Lee Kong Chian Natural History Museum

Mangrove exploration

Description

Guided Walks and Self-exploratory Walks

Mangroves provide an excellent setting as an outdoor classroom for students to explore and learn about the ecology and diversity of the unique plants and animals that live there.

Sungei Buloh Wetland Reserve covers one of Singapore’s largest stretches of mangroves that are accessible to the public. There are trails and boardwalk bringing visitors closer to its plants and animals without having to get dirty in the mud. Some of the other mangroves that can be easily explored while on the comfort of boardwalks are located at Pasir Ris Park, Berlayer Creek, and Admiralty Park. There are also large stands of mangroves on our offshore islands, although many are within restricted areas. One that is readily open to the public is located on Pulau Ubin. Storyboards can often be found along the boardwalks to guide visitors along in their exploration of the mangrove, providing details on the characteristics of the mangrove plants and animals found along the walk. Mangroves without any amenities such as those at Mandai Mangroves, Loyang Creek, and Sungei Pandan can still be explored but be prepared to get yourself very muddy.

Guided walks to mangrove areas are available at Sungei Buloh Wetland Reserve, Pasir Ris Park, and Pulau Ubin. Some of the organisations conducting these walks include Raffles Museum of Biodiversity Research (RMBR), National Parks Board (NParks), and Mangrove Action Squad.
 

When to visit

As visitors can explore the mangroves from a boardwalk, visitors can visit at high tide or low tide. Low tides will unveil the muddy substrate on which many animals will be out and about, often foraging. The mudflats also provide a feeding spot for many shorebirds. The different breathing roots of mangrove trees will also be exposed at low tide. At high tides however, visitors can observe various species of fishes and watch as Tree-climbing Crabs (Episesarma spp.) scramble up the trees to avoid predators in the water.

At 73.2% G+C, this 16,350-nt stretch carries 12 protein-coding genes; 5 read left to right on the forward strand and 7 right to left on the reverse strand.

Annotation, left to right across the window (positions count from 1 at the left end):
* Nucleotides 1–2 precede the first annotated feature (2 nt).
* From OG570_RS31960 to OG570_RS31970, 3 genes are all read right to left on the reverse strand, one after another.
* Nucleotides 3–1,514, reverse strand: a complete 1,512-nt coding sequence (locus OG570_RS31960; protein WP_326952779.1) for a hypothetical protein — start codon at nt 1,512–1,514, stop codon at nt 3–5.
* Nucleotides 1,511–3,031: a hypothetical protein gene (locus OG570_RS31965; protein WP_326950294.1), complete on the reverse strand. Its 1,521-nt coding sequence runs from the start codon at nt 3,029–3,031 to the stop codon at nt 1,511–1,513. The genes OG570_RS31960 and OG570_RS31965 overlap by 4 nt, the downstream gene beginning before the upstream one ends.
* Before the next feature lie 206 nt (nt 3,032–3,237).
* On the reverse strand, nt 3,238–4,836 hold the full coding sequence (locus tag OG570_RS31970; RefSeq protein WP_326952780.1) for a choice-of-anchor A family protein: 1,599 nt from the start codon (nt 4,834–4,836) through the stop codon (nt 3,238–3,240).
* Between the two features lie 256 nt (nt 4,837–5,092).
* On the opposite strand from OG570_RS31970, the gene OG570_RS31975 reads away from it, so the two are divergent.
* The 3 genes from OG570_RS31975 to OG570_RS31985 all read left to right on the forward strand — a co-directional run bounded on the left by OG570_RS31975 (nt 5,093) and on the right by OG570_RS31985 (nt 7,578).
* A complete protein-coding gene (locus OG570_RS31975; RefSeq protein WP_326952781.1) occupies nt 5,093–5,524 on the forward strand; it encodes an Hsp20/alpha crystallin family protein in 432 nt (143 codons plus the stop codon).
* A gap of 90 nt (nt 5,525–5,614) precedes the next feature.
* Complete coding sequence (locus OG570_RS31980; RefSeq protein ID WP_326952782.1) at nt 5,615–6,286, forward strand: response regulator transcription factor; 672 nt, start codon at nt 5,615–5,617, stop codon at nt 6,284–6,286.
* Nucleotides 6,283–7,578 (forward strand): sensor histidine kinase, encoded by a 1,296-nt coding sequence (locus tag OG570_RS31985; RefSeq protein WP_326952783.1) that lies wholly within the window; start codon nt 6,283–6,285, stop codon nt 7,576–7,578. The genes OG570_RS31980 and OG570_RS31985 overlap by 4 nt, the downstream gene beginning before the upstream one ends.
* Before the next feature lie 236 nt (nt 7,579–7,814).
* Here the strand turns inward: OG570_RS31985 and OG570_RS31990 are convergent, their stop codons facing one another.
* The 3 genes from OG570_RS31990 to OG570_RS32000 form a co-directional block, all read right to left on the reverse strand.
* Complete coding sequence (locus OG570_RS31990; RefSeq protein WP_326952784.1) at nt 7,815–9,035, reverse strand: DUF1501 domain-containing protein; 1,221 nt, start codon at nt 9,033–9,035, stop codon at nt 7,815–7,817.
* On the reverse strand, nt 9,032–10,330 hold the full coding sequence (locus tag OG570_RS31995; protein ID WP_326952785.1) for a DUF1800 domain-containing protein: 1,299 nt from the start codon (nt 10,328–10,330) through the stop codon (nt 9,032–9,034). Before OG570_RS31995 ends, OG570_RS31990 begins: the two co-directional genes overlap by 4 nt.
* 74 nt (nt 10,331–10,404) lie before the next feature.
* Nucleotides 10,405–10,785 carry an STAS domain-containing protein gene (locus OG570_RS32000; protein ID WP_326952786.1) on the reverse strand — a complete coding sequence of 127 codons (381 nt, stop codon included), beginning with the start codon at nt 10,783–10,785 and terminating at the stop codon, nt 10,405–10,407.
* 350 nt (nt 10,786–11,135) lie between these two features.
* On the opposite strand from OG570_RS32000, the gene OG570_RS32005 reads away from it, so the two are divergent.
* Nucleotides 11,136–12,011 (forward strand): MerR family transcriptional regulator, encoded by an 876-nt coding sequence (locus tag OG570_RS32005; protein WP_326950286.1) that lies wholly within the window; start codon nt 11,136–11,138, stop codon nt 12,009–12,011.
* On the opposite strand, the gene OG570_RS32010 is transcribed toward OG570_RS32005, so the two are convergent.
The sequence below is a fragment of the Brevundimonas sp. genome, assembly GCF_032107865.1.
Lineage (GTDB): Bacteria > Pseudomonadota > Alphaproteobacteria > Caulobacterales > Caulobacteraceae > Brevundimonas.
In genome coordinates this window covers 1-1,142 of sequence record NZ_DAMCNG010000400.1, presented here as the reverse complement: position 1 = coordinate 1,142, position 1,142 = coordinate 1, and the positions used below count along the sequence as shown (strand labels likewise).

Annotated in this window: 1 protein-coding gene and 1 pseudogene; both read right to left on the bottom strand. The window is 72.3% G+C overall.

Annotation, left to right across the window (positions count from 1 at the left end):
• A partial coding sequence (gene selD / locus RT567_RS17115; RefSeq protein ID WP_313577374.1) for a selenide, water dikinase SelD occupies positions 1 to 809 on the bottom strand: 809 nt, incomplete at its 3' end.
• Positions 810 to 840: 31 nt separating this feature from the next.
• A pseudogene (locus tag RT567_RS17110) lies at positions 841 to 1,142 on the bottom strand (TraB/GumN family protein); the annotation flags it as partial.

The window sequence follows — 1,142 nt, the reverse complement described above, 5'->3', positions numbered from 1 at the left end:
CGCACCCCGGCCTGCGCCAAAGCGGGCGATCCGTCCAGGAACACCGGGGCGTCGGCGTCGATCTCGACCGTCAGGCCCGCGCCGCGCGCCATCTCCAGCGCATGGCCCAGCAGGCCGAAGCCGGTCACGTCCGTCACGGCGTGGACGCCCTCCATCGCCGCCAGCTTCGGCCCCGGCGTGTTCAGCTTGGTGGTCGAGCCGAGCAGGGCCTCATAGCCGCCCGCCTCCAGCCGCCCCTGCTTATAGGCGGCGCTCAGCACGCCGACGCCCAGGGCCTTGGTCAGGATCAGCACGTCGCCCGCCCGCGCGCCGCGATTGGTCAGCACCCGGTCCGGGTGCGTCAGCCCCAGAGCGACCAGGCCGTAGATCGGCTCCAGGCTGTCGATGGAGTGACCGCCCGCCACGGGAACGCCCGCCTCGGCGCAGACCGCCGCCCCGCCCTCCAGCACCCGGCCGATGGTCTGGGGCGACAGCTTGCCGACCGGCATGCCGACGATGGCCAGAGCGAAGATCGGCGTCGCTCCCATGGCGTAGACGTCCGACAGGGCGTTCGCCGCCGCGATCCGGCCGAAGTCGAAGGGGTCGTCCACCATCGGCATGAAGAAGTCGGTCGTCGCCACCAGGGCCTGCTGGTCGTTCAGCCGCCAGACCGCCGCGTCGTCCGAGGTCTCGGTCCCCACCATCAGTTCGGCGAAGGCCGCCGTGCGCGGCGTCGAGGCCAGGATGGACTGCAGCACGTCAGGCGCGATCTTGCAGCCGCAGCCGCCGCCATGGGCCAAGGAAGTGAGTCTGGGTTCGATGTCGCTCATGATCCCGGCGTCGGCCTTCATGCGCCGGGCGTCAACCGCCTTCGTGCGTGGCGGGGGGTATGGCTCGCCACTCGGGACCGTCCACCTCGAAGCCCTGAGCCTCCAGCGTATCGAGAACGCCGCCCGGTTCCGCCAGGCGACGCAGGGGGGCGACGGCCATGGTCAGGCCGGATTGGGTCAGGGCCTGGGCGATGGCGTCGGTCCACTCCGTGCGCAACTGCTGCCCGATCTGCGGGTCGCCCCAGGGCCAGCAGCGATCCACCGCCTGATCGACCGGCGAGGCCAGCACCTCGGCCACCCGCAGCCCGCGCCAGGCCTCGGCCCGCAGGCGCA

If you are exploring mangrove areas without any boardwalks, you can only do so when the tide is out. But do watch out for the tide coming in. It is advisable not to visit these areas alone as help may not readily available.

Other Resources

Cicada Tree Eco-place. 2012. Cicada Tree Eco-place. http://www.cicadatree.org.sg/index.html. (Accessed November 2012).

Mangrove Action Squad. 2012. Mangrove Action Squad. http://mangroveactionsquad.wordpress.com/. (Accessed November 2012).

Naked Hermit Crabs. 2012. Adventures with the Naked Hermit Crabs. http://nakedhermitcrabs.blogspot.sg/. (Accessed November 2012).

National Parks Board, Singapore. 2012. Nature Tours & Walks. http://www.nparks.gov.sg/cms/index.php?option=com_content&view=article&id=99&Itemid=101. (Accessed November 2012).

National University of Singapore. 2001-2012. Education Workshops and Programmes. http://rmbr.nus.edu.sg/workshop/index.html. (Accessed November 2012).

Nature Society (Singapore). 2012. Nature Society (Singapore): Watching the Wild, Watching Over the Wild. http://www.nss.org.sg/. (Accessed November 2012).

Spot any errors? Have any questions? Something to contribute? Email us at dbsthh@nus.edu.sg!
Presented by

NUS      RMBR
Sponsored by

Care-for-Nature